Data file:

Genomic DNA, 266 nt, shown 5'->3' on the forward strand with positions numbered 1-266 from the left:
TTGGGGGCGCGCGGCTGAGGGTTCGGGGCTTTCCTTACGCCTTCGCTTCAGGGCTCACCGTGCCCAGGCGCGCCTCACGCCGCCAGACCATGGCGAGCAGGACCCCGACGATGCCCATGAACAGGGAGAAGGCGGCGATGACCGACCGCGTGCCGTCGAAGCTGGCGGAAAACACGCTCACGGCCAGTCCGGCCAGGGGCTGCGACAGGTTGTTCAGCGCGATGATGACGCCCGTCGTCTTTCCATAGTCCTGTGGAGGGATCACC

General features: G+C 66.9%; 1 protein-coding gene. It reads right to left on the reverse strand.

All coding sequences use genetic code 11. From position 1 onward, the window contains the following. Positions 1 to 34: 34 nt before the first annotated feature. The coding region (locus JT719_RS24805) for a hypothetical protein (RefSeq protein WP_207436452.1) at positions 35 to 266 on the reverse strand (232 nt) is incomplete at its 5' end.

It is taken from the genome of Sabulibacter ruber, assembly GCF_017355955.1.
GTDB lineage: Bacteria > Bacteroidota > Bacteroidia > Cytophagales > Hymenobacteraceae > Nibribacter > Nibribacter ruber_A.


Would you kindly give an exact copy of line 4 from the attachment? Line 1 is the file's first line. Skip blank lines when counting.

All coding sequences use genetic code 11. From position 1 onward, the window contains the following. Positions 1 to 34: 34 nt before the first annotated feature. The coding region (locus JT719_RS24805) for a hypothetical protein (RefSeq protein WP_207436452.1) at positions 35 to 266 on the reverse strand (232 nt) is incomplete at its 5' end.